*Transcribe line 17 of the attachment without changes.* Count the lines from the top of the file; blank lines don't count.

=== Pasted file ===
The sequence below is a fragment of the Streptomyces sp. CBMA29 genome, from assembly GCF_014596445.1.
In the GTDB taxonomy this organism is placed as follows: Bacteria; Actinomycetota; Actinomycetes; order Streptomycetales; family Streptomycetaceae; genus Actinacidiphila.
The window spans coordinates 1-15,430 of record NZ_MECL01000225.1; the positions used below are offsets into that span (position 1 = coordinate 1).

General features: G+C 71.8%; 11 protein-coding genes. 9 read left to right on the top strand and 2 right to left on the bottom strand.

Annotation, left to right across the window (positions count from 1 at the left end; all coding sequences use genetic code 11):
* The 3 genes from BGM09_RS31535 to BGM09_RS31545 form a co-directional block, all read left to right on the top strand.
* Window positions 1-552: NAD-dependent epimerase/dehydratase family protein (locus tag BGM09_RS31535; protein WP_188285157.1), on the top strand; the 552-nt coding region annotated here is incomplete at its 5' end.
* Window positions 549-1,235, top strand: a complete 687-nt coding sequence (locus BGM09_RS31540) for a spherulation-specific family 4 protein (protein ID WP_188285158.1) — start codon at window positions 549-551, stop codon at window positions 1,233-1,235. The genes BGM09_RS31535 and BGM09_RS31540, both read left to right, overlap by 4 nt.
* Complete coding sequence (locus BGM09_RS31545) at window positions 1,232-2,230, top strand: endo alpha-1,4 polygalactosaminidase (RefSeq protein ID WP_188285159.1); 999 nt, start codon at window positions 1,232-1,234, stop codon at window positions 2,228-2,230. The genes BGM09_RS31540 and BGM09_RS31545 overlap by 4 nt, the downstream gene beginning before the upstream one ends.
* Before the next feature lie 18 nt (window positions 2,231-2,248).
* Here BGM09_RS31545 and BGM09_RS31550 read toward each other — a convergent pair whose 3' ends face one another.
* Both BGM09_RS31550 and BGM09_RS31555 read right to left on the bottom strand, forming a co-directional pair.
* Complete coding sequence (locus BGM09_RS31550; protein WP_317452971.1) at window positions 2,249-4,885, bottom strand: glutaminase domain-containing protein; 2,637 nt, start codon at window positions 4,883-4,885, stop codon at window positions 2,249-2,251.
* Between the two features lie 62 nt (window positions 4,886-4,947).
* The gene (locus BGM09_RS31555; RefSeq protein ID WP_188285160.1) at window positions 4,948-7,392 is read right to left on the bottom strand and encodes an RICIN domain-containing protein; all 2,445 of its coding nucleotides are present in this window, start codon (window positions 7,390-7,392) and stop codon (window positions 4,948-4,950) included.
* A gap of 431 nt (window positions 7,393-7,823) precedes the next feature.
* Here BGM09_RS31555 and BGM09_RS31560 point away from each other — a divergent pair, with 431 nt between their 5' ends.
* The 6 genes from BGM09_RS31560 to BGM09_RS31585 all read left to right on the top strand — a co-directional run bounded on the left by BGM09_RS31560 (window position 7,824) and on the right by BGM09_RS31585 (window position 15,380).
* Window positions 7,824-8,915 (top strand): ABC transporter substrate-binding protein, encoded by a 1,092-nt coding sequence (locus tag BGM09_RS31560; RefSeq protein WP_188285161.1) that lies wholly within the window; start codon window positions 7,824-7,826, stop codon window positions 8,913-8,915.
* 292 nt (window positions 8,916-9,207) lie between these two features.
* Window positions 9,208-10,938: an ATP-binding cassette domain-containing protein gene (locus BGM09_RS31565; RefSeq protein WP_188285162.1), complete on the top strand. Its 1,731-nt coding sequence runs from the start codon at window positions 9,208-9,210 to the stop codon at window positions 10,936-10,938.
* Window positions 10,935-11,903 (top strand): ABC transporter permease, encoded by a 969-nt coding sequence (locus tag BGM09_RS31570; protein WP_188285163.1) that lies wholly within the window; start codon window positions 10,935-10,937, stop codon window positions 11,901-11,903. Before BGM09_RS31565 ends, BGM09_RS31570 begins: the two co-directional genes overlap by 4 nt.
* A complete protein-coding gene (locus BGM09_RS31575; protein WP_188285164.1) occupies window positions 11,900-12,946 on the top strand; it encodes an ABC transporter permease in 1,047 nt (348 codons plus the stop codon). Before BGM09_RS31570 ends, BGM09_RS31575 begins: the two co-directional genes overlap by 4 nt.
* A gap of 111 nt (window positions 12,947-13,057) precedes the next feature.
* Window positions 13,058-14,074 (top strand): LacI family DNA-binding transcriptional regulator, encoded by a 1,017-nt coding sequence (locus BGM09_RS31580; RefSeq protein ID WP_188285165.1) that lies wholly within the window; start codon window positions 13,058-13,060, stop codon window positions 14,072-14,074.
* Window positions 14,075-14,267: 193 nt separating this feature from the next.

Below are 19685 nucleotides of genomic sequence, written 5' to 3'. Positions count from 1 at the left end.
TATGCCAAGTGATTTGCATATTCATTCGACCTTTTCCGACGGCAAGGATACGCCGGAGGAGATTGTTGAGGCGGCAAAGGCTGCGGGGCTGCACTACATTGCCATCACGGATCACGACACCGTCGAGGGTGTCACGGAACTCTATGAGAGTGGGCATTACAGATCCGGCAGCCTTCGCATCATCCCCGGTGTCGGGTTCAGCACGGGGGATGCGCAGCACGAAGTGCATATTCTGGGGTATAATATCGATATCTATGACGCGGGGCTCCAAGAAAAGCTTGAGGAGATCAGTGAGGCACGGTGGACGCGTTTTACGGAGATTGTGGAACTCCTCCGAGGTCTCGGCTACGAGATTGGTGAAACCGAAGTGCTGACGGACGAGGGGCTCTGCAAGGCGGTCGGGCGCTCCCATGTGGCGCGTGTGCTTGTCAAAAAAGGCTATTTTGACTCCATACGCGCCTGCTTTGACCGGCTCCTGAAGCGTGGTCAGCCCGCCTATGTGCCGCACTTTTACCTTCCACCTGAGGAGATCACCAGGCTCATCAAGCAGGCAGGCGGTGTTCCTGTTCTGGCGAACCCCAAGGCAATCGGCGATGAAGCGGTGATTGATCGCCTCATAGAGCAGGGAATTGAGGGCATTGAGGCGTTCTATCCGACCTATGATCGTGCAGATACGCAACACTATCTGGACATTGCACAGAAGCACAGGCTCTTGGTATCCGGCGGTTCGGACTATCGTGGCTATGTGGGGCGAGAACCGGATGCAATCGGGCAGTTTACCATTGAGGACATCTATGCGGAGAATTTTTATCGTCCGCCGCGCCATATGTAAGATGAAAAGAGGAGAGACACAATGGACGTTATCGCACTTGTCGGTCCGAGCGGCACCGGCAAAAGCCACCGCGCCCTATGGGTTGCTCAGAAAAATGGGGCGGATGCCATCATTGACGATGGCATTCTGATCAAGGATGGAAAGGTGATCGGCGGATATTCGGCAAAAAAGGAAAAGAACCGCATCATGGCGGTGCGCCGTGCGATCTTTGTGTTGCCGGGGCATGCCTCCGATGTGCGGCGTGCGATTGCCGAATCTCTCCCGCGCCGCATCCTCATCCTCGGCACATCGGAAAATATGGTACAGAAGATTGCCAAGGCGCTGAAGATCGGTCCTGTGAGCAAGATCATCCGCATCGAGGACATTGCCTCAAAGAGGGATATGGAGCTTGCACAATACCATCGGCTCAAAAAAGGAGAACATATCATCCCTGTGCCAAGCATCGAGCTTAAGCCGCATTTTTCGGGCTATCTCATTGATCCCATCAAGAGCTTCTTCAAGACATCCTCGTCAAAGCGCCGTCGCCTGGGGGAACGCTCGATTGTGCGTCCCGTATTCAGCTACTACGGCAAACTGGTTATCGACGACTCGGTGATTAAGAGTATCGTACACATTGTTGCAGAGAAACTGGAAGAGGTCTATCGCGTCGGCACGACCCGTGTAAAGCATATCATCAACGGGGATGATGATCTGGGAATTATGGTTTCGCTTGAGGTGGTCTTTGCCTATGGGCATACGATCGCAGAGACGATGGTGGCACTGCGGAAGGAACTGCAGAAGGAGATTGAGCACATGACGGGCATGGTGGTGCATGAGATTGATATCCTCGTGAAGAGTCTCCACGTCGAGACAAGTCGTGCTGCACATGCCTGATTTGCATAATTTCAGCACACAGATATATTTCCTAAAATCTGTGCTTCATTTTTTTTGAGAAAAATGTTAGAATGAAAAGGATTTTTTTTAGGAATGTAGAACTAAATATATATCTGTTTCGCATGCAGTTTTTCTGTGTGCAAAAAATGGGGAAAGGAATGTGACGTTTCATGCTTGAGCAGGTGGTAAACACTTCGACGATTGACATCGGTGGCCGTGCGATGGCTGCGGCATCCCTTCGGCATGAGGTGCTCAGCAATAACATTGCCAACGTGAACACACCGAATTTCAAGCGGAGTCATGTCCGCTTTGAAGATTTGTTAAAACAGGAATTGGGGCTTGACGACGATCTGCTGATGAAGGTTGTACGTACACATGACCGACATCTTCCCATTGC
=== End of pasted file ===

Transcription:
* Here BGM09_RS31555 and BGM09_RS31560 point away from each other — a divergent pair, with 431 nt between their 5' ends.